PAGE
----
Shillelagh Review (PC) – Bite Sized Nostalgia

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In the past years, there has been a resurgence of games paying tribute to classics. Nostalgia and modern innovations can come together to produce modern masterpieces such as Hollow Knight for Metroid and A Hat in Time for Mario. However, there were also stale and uninspired cash grabs like Balan Wonderworld and Mighty No. 9 which fail to stand on their own. Shillelagh claims inspiration from classic fast-paced FPS’s like Doom and Devil Daggers. Games like Dusk and Ultrakill proved that there will always be an audience for well-made Doom clones, but it looks like Shillelagh needs more time and a lot of more original ideas before it could stand with the legends.

Shillelagh Review— Jumping in Circles

Title: Shillelagh
Developer: Andrew Simon Thomas LLC
Publisher: Andrew Simon Thomas LLC
Players: 1
Genre: Action, FPS, Arena Shooter
Platforms: Microsoft Windows, macOS
Release Date: 10th November 2021

Fighting Back Endless Hordes and Repetition

Shillelagh has you control a druid fighting back endless heads from the undead hydra. Movement is smooth and well-timed jumps carry your momentum letting you quickly zoom around the arena. It is useful to master this skill early because enemies will come in waves chucking an overwhelming number of projectiles your way. The game encourages you to use nature to your advantage and weave destructive spells towards the enemies, however, it is wonky and unresponsive and you’re much better off rapidly clicking until they disappear. It is a war of attrition as enemies can break tiles off the ground which encourages eliminating them as soon as they appear. It has to be noted that the area is extremely small and bland; a simple square arena floating in the middle of the void. That’s the whole game, now go survive as long as possible.

Unsatisfying Visual Clarity

Shillelagh views itself as a difficult frantic arena shooter wherein you have to rely on twitch reactions to survive. However, it is quite the opposite as projectiles move at a glacial pace. Because of that, it doesn’t seem like you’re dodging and weaving around danger but rather it feels like watching an accident slowly unfolding but never coming to fruition. The nature orbs are your hard-hitting attacks that fly in a straight direction leaving a questionable impact when they hit. Sometimes, after getting a successful spell on them I’m left wondering whether that was enough to eliminate them or not because of the lack of visual feedback. When you do miss, consider that orb lost as it is impossible to redirect it. Most of my deaths do not come from the Hydra but rather from falling into the empty abyss. Collision is a tangible problem here, whether it’s a floating broken tile or a tree that’s supposed to be a helpful resource, running into it at a max speed is enough to throw you into the void.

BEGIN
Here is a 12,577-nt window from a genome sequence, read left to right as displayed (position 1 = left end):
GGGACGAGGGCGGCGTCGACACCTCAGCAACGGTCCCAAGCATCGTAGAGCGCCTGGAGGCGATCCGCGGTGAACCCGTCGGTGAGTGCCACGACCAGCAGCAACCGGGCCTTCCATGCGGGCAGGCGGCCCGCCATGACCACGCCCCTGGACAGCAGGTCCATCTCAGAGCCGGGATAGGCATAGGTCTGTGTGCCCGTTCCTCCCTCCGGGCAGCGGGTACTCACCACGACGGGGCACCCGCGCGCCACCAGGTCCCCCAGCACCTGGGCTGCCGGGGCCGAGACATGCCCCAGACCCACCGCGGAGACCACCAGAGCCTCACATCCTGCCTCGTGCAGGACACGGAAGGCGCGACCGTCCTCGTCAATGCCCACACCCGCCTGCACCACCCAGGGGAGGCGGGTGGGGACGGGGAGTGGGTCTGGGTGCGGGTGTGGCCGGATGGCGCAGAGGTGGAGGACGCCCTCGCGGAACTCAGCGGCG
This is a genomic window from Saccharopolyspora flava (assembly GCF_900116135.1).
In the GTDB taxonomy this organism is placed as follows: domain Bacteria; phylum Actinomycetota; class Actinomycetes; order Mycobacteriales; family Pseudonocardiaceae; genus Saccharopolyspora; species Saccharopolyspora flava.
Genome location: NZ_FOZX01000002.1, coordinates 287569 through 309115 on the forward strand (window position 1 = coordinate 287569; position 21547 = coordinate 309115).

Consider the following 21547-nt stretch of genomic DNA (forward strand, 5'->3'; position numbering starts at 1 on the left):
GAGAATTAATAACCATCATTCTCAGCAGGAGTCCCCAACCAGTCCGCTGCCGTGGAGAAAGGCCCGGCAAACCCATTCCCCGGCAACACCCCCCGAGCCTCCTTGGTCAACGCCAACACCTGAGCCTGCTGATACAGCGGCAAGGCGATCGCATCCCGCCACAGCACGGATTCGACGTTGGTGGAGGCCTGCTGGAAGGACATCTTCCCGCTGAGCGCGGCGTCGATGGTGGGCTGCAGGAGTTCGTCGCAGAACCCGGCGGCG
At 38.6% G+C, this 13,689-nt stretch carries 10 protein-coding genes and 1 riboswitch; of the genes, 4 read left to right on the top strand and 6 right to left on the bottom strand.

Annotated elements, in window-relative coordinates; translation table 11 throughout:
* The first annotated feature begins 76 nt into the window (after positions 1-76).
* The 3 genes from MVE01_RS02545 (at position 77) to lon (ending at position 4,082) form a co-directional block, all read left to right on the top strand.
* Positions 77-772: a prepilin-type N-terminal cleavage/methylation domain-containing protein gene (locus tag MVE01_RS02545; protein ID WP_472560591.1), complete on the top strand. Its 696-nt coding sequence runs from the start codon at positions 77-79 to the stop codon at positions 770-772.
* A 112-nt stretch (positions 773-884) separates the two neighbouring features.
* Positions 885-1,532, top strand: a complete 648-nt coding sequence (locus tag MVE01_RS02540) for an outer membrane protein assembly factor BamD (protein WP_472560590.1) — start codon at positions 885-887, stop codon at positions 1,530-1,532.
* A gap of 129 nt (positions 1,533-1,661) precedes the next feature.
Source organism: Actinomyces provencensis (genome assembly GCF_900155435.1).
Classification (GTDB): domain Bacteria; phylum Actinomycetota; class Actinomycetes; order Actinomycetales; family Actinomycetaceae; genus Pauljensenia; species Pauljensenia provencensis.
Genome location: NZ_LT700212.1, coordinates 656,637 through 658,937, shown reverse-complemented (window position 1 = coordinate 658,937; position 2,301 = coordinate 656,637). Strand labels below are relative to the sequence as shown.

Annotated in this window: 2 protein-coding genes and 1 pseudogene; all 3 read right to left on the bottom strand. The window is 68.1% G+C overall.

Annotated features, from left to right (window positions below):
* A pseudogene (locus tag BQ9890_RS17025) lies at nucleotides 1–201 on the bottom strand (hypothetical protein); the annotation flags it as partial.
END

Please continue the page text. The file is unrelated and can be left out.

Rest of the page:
Shillelagh Review — Unpolished and Unoriginal

Although the one track they have is awesome, Shillelagh is incredibly janky and unresponsive in its current state. Even if the developers fix these problems, it still lacks any potential for greatness. If I were to ignore all the lack of visual feedback and clarity, I would still have to commit to giving myself Carpal Tunnel Syndrome with all the endless clicking. It is aimless, tedious, and attempts to capture concepts of a twitch shooter while ignoring the rest. While I do remember Doom for its intense combat, I also have fond memories of its careful level design, its elements of exploration, and fulfilling sense of progression through weapons and power-ups. Meanwhile, Shillelagh isn’t an experience, it is a time-waster designed to keep you entertained for half an hour at a time, leaving you with sore fingers and migraine due to all the bright flashing particles.



*Review code provided by Andrew Simon Thomas LLC*



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